Happy Holidays and Merry Christmas! This is the third holiday season for me with my spinal cord injury (SCI), and this year has been no Pollyanna.
No two injuries are the same; mine has not gone by its “textbook” definition. In so many ways I am truly blessed; my limitations “should be” more significant given the level and severity of my injury (C3-C7, incomplete).
But as I approach my fourth year, the injury has decided to throw rocks in my path. This year, my “tone” has fought against my fervent desire to gain strength and the results are chronic pain, increased spasticity, and a more significant fall risk.
This past October, the day my leg brace was adjusted, I tripped and banged my arm on a dresser, resulting in surgery for a displaced fracture of my humerus and a torn rotator cuff.
This halted PT, wreaked havoc on my balance, and doused my usually upbeat mood–all in time for the holidays.
But as I’ve said before, pulling yourself out of the doldrums takes mental work. I have that toolbox and use it. Two things I did were:
Joined my elementary school friends on a regular holiday trip to Longwood Gardens. This might not seem like a big deal, but when you have an SCI, are fighting chronic pain, have an injury, and are mentally worn out, being “festive and fun” seems like work.
But these are “my girls,” and we have more than five decades of friendship. One woman prioritized picking me up, another to get our timed tickets, and a third grabbed her mom’s handicapped placard because she knew I’d forget mine.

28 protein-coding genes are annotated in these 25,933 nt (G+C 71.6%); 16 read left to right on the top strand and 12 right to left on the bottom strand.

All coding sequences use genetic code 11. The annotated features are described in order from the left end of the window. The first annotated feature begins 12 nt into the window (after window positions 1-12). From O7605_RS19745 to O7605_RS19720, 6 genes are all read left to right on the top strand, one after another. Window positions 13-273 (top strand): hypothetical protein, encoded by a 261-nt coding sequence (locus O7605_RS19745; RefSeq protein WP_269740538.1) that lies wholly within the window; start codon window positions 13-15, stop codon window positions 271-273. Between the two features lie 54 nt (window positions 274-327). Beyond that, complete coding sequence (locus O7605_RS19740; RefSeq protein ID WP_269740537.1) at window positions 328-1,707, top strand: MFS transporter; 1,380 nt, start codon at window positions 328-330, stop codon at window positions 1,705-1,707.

Suffice it to say I’m so grateful and glad I went. Longwood at Christmas is spectacular, and being with friends makes my disability fade to grey.
I found a new, inspirational movie. “David Holmes: The Boy Who Lived” was not on my radar (though it should have been!) I was looking for a film to watch and saw the placard: Daniel Radcliffe standing next to a man in a wheelchair.
I pressed play. I’m so glad I did. It’s about an SCI injury and the love and friendship that endures among the Potter stuntmen and Radcliffe fraternity.
It’s not an easy watch and the runtime of 1:27 flies by but tells the story completely.
And it removed the rest of my holiday blues. Completely.
Submitted by Cathy Cuff-Coffman
“Almost four years ‘in’ with a C3-7 and L4-6 incomplete. Accepting the past, living today with joy and gratitude, and basing my future on living as the best person I an be.”